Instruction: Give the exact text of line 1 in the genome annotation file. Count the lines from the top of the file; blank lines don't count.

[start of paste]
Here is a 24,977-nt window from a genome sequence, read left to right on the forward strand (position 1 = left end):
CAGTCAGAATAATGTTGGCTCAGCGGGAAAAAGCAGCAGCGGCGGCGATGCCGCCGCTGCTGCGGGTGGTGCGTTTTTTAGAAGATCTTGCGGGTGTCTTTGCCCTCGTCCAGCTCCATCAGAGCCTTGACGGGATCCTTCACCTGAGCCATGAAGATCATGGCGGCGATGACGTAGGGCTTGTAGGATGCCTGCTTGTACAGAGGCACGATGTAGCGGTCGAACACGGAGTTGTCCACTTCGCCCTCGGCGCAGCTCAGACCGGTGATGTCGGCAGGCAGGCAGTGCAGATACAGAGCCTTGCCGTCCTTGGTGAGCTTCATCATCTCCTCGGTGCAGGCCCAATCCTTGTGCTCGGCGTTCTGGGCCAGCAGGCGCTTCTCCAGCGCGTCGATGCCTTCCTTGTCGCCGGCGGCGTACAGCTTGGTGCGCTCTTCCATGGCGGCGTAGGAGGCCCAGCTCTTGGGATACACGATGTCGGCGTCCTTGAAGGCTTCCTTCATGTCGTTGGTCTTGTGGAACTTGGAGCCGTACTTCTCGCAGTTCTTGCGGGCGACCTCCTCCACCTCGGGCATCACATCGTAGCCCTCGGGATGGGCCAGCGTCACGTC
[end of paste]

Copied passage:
Here is a 24,977-nt window from a genome sequence, read left to right on the forward strand (position 1 = left end):